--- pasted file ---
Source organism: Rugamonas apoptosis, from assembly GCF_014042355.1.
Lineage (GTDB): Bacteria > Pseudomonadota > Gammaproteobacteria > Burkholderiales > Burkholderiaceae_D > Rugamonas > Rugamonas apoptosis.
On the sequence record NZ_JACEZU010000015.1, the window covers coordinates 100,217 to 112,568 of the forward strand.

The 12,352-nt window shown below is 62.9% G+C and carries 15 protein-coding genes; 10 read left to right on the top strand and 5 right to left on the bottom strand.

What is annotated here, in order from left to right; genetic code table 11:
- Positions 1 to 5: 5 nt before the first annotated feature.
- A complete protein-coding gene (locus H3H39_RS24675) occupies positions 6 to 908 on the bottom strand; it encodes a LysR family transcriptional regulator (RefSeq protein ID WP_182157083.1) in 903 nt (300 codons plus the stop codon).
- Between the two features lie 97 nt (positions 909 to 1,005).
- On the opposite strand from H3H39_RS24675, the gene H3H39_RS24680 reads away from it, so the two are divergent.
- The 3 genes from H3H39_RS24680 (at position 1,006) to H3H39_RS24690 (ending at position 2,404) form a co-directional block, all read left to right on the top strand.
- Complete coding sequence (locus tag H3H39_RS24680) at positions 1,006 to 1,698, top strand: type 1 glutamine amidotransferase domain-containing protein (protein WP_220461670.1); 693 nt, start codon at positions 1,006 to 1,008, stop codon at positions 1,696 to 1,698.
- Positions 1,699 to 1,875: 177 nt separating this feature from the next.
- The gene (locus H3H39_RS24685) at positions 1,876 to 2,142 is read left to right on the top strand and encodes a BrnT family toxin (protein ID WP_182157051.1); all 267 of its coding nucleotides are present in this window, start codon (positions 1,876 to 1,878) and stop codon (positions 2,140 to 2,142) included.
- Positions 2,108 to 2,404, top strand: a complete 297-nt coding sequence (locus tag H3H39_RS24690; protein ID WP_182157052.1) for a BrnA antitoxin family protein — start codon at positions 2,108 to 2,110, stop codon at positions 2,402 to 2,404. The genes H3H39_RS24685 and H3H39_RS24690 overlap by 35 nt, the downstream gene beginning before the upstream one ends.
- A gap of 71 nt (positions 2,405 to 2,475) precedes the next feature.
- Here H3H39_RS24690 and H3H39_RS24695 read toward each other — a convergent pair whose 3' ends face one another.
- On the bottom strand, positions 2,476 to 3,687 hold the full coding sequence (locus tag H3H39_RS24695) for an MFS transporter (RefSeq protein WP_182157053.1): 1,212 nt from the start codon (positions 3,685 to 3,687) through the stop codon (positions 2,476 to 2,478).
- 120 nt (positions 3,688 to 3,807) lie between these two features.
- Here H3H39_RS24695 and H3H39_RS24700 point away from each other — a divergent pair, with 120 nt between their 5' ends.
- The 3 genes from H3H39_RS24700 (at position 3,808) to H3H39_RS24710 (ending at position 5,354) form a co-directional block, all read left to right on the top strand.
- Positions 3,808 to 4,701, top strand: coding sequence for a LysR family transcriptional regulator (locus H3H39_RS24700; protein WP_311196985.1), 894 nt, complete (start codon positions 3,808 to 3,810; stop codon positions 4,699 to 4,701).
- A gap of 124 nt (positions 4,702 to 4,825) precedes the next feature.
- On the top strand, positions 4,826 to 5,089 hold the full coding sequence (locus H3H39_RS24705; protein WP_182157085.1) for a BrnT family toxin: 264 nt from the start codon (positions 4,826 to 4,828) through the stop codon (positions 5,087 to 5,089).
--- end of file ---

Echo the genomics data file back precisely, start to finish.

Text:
Source organism: Rugamonas apoptosis, from assembly GCF_014042355.1.
Lineage (GTDB): Bacteria > Pseudomonadota > Gammaproteobacteria > Burkholderiales > Burkholderiaceae_D > Rugamonas > Rugamonas apoptosis.
On the sequence record NZ_JACEZU010000015.1, the window covers coordinates 100,217 to 112,568 of the forward strand.

The 12,352-nt window shown below is 62.9% G+C and carries 15 protein-coding genes; 10 read left to right on the top strand and 5 right to left on the bottom strand.

What is annotated here, in order from left to right; genetic code table 11:
- Positions 1 to 5: 5 nt before the first annotated feature.
- A complete protein-coding gene (locus H3H39_RS24675) occupies positions 6 to 908 on the bottom strand; it encodes a LysR family transcriptional regulator (RefSeq protein ID WP_182157083.1) in 903 nt (300 codons plus the stop codon).
- Between the two features lie 97 nt (positions 909 to 1,005).
- On the opposite strand from H3H39_RS24675, the gene H3H39_RS24680 reads away from it, so the two are divergent.
- The 3 genes from H3H39_RS24680 (at position 1,006) to H3H39_RS24690 (ending at position 2,404) form a co-directional block, all read left to right on the top strand.
- Complete coding sequence (locus tag H3H39_RS24680) at positions 1,006 to 1,698, top strand: type 1 glutamine amidotransferase domain-containing protein (protein WP_220461670.1); 693 nt, start codon at positions 1,006 to 1,008, stop codon at positions 1,696 to 1,698.
- Positions 1,699 to 1,875: 177 nt separating this feature from the next.
- The gene (locus H3H39_RS24685) at positions 1,876 to 2,142 is read left to right on the top strand and encodes a BrnT family toxin (protein ID WP_182157051.1); all 267 of its coding nucleotides are present in this window, start codon (positions 1,876 to 1,878) and stop codon (positions 2,140 to 2,142) included.
- Positions 2,108 to 2,404, top strand: a complete 297-nt coding sequence (locus tag H3H39_RS24690; protein ID WP_182157052.1) for a BrnA antitoxin family protein — start codon at positions 2,108 to 2,110, stop codon at positions 2,402 to 2,404. The genes H3H39_RS24685 and H3H39_RS24690 overlap by 35 nt, the downstream gene beginning before the upstream one ends.
- A gap of 71 nt (positions 2,405 to 2,475) precedes the next feature.
- Here H3H39_RS24690 and H3H39_RS24695 read toward each other — a convergent pair whose 3' ends face one another.
- On the bottom strand, positions 2,476 to 3,687 hold the full coding sequence (locus tag H3H39_RS24695) for an MFS transporter (RefSeq protein WP_182157053.1): 1,212 nt from the start codon (positions 3,685 to 3,687) through the stop codon (positions 2,476 to 2,478).
- 120 nt (positions 3,688 to 3,807) lie between these two features.
- Here H3H39_RS24695 and H3H39_RS24700 point away from each other — a divergent pair, with 120 nt between their 5' ends.
- The 3 genes from H3H39_RS24700 (at position 3,808) to H3H39_RS24710 (ending at position 5,354) form a co-directional block, all read left to right on the top strand.
- Positions 3,808 to 4,701, top strand: coding sequence for a LysR family transcriptional regulator (locus H3H39_RS24700; protein WP_311196985.1), 894 nt, complete (start codon positions 3,808 to 3,810; stop codon positions 4,699 to 4,701).
- A gap of 124 nt (positions 4,702 to 4,825) precedes the next feature.
- On the top strand, positions 4,826 to 5,089 hold the full coding sequence (locus H3H39_RS24705; protein WP_182157085.1) for a BrnT family toxin: 264 nt from the start codon (positions 4,826 to 4,828) through the stop codon (positions 5,087 to 5,089).